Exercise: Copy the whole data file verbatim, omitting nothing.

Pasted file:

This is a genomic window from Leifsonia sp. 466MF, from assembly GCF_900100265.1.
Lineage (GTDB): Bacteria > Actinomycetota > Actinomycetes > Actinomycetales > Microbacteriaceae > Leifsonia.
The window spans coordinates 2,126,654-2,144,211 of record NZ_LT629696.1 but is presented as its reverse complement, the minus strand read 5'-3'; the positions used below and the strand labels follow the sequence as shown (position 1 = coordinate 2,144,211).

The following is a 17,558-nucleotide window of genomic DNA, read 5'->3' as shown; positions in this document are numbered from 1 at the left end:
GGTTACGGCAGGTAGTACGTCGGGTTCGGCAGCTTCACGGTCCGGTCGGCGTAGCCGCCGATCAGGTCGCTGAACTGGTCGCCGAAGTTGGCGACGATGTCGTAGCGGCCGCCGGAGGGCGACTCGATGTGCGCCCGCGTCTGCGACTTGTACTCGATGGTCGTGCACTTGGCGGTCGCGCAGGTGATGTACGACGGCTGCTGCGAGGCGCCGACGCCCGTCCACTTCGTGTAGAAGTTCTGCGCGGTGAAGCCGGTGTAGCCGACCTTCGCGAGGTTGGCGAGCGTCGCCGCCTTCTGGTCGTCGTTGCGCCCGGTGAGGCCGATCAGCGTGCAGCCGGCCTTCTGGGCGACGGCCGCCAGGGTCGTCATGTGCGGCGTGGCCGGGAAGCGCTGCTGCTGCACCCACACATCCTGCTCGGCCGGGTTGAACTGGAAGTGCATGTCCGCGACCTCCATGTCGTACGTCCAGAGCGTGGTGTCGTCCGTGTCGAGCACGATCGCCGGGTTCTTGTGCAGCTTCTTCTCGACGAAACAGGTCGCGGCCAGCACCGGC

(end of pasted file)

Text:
This is a genomic window from Leifsonia sp. 466MF, from assembly GCF_900100265.1.
Lineage (GTDB): Bacteria > Actinomycetota > Actinomycetes > Actinomycetales > Microbacteriaceae > Leifsonia.
The window spans coordinates 2,126,654-2,144,211 of record NZ_LT629696.1 but is presented as its reverse complement, the minus strand read 5'-3'; the positions used below and the strand labels follow the sequence as shown (position 1 = coordinate 2,144,211).

The following is a 17,558-nucleotide window of genomic DNA, read 5'->3' as shown; positions in this document are numbered from 1 at the left end:
GGTTACGGCAGGTAGTACGTCGGGTTCGGCAGCTTCACGGTCCGGTCGGCGTAGCCGCCGATCAGGTCGCTGAACTGGTCGCCGAAGTTGGCGACGATGTCGTAGCGGCCGCCGGAGGGCGACTCGATGTGCGCCCGCGTCTGCGACTTGTACTCGATGGTCGTGCACTTGGCGGTCGCGCAGGTGATGTACGACGGCTGCTGCGAGGCGCCGACGCCCGTCCACTTCGTGTAGAAGTTCTGCGCGGTGAAGCCGGTGTAGCCGACCTTCGCGAGGTTGGCGAGCGTCGCCGCCTTCTGGTCGTCGTTGCGCCCGGTGAGGCCGATCAGCGTGCAGCCGGCCTTCTGGGCGACGGCCGCCAGGGTCGTCATGTGCGGCGTGGCCGGGAAGCGCTGCTGCTGCACCCACACATCCTGCTCGGCCGGGTTGAACTGGAAGTGCATGTCCGCGACCTCCATGTCGTACGTCCAGAGCGTGGTGTCGTCCGTGTCGAGCACGATCGCCGGGTTCTTGTGCAGCTTCTTCTCGACGAAACAGGTCGCGGCCAGCACCGGC